SWOOSH – Identity, Line, Typography

Students work with a partner to create a quick monoprint by each making a swoosh of paint on paper and then rubbing the two paintings together. They compare the results and then use their own print as the starting point for an abstract self-portrait that includes words and symbols.

Required Time

80 Minutes

Grade Level

Grade 2 to Grade 8

Subject

Language Arts
Visual Arts

Vocabulary

colour identity line movement swoosh symbol

Steps

SWOOSH – Identity, Line, Typography - Step One

Step One

  1. Load your brush with lots of paint.
  2. Paint on the paper with one continuous bold stroke until the paint runs out.
  3. Let your energy flow in a "swoosh".
SWOOSH – Identity, Line, Typography - Step Two

Step Two

  1. Work with a partner.
  2. Make sure both paintings are still wet.
SWOOSH – Identity, Line, Typography - Step Three

Step Three

  1. Place your partner's painting on the table with the paint facing up.
  2. Place your painting on top of your partner's painting with the paint facing down.
  3. Rub the papers together.
SWOOSH – Identity, Line, Typography - Step Four

Step Four

  1. Pull the papers apart.
  2. You have made monoprints.
  3. View your monoprints side by side.
    - How are they the same?
    - How are they different?
    - What stands out in each print?
SWOOSH – Identity, Line, Typography - Step Five

Step Five

  1. Brainstorm a list of things that represent you, for example,
    - personality traits
    - favourite colours
    - favourite foods and things
    - favourite activities
    - favourite subjects
  2. Choose the qualities you want to include in your design to turn your swoosh print into an abstract self-portrait.
  3. Use markers and construction paper to add words and symbols to your swoosh print.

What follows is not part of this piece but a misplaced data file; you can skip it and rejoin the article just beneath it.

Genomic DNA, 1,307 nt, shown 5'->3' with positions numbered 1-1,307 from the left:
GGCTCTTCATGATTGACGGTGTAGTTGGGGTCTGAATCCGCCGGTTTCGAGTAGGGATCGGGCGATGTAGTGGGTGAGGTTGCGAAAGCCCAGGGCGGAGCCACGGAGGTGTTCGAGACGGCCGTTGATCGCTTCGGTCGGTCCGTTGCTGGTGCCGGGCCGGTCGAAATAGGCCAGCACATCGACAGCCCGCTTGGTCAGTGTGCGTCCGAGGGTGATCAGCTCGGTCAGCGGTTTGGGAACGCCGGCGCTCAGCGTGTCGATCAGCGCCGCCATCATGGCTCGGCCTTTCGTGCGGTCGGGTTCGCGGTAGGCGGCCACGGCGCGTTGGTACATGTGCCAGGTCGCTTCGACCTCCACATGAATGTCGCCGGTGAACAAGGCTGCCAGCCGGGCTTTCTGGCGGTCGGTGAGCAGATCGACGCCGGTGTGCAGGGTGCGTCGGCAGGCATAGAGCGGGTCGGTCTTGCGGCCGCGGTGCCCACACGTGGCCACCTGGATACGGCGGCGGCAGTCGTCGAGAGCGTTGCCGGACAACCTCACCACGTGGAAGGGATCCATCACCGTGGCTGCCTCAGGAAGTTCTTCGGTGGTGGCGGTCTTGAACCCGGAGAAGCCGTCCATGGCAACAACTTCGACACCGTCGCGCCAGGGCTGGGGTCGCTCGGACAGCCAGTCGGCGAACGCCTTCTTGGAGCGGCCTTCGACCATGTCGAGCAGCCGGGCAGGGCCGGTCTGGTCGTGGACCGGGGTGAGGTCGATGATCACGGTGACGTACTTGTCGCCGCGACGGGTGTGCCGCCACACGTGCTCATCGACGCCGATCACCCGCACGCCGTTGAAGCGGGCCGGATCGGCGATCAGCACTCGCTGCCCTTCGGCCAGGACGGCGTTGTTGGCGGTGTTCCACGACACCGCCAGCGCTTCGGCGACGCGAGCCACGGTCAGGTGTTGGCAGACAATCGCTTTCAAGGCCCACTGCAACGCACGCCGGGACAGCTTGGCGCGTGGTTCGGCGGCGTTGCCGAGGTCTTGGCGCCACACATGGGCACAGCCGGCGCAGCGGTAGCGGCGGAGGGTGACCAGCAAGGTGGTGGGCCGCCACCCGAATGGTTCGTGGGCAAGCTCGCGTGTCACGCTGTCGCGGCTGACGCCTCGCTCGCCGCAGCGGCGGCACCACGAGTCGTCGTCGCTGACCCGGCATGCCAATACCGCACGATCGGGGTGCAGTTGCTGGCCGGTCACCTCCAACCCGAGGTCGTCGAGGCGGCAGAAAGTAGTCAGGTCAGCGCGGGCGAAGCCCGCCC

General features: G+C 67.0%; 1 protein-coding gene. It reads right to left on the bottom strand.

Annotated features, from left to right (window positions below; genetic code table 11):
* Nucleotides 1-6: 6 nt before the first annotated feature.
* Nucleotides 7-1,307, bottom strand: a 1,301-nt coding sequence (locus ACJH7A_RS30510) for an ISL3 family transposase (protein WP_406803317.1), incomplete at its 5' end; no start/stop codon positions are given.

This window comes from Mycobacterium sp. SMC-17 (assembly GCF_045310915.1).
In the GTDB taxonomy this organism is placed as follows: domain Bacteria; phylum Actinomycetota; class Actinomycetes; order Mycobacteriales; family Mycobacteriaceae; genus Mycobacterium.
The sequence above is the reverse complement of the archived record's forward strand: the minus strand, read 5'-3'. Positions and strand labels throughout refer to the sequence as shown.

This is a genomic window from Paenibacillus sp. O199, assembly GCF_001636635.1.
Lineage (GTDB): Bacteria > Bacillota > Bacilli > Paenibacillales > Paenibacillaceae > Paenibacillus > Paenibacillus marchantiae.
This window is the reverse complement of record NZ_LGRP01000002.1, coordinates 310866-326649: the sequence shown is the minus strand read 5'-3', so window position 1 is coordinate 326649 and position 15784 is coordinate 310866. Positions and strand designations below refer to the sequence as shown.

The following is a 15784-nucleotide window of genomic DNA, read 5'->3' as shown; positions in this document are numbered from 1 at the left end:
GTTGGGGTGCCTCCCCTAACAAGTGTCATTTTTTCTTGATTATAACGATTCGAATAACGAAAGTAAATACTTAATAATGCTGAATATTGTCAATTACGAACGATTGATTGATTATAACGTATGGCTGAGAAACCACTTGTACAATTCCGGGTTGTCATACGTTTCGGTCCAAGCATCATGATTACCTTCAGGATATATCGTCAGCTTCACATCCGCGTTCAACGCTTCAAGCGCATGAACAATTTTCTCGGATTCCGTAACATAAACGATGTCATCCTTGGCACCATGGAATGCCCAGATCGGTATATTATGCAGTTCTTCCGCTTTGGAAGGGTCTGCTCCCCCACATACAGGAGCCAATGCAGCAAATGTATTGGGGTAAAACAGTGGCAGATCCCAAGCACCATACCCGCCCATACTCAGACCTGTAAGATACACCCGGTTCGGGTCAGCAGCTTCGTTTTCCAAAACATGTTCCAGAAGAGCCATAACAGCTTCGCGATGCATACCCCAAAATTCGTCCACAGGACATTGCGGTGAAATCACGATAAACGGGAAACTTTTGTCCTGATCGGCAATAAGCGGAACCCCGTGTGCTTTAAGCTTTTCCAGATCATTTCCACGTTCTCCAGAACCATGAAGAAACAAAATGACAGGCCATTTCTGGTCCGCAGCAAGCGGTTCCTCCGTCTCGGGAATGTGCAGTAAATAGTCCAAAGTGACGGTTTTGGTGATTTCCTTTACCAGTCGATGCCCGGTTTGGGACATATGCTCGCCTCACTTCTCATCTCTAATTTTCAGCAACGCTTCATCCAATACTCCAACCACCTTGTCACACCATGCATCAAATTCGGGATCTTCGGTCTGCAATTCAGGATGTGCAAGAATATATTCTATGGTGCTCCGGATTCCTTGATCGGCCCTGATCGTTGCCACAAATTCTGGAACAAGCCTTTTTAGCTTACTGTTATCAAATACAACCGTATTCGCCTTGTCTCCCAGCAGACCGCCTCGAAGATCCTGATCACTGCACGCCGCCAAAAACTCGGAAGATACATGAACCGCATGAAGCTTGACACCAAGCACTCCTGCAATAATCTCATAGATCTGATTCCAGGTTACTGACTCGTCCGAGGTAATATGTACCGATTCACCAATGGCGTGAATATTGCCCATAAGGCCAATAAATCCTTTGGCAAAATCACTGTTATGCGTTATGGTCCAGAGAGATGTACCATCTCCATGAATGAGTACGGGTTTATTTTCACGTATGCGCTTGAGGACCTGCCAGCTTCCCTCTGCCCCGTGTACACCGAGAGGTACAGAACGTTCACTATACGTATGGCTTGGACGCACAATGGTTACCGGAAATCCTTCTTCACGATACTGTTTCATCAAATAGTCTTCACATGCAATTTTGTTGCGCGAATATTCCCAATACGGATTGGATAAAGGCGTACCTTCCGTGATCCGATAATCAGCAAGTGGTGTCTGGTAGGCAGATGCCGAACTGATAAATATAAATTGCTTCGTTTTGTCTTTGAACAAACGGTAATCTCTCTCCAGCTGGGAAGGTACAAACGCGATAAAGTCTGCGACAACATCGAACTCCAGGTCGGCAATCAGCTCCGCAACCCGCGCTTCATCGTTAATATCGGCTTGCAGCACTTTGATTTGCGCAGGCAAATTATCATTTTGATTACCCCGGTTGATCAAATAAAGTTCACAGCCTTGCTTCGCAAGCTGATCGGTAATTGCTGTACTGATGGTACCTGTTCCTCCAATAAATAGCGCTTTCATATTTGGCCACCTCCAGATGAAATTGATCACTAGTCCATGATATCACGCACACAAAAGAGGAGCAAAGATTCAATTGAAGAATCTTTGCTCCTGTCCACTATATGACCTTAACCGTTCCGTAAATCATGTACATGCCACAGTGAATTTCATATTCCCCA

4. Let the shapes and spaces guide your thinking.
SWOOSH – Identity, Line, Typography - Step Six

Step Six

  1. View your self-portrait with fresh eyes.
  2. Work with a partner.
  3. Take turns interpreting each other's self-portraits. (Downloads – InterpretArt.pdf)
    - fold the Interpreting Art form in half along the centre line.
    - write what your wanted to communicate in your self-portrait on the A-artist side of the form.
    - do not let your partner see what you have written
    - trade pictures and forms with the B-partner side facing up
    - do not look at what your partner has written
    - write what you think the picture means on the B-partner  side of the form
    - return the papers and pictures
    - read and discuss what you both have written
  4. Share your interpretations.
    - What did you learn about your partner?
    - What did you learn about yourself?

Learning Goals

Students will be able to:

  • use mixed media techniques to create an abstract self-portrait;
  • use text and symbols to convey a message;
  • demonstrate technical accomplishment and creativity;
  • interpret a peer's abstract self-portrait;
  • support their ideas with evidence found in the artworks.

Extensions

Have students:

  • use the Modern Calligraphy lesson plan available on this website to learn how to write decorative letters;
  • use the Powerful Posters lesson plan available on this website to create a poster showing them as they see themselves in the future;
  • create a video of themselves in role as the person in their poster;
  • share their poster and video with the class.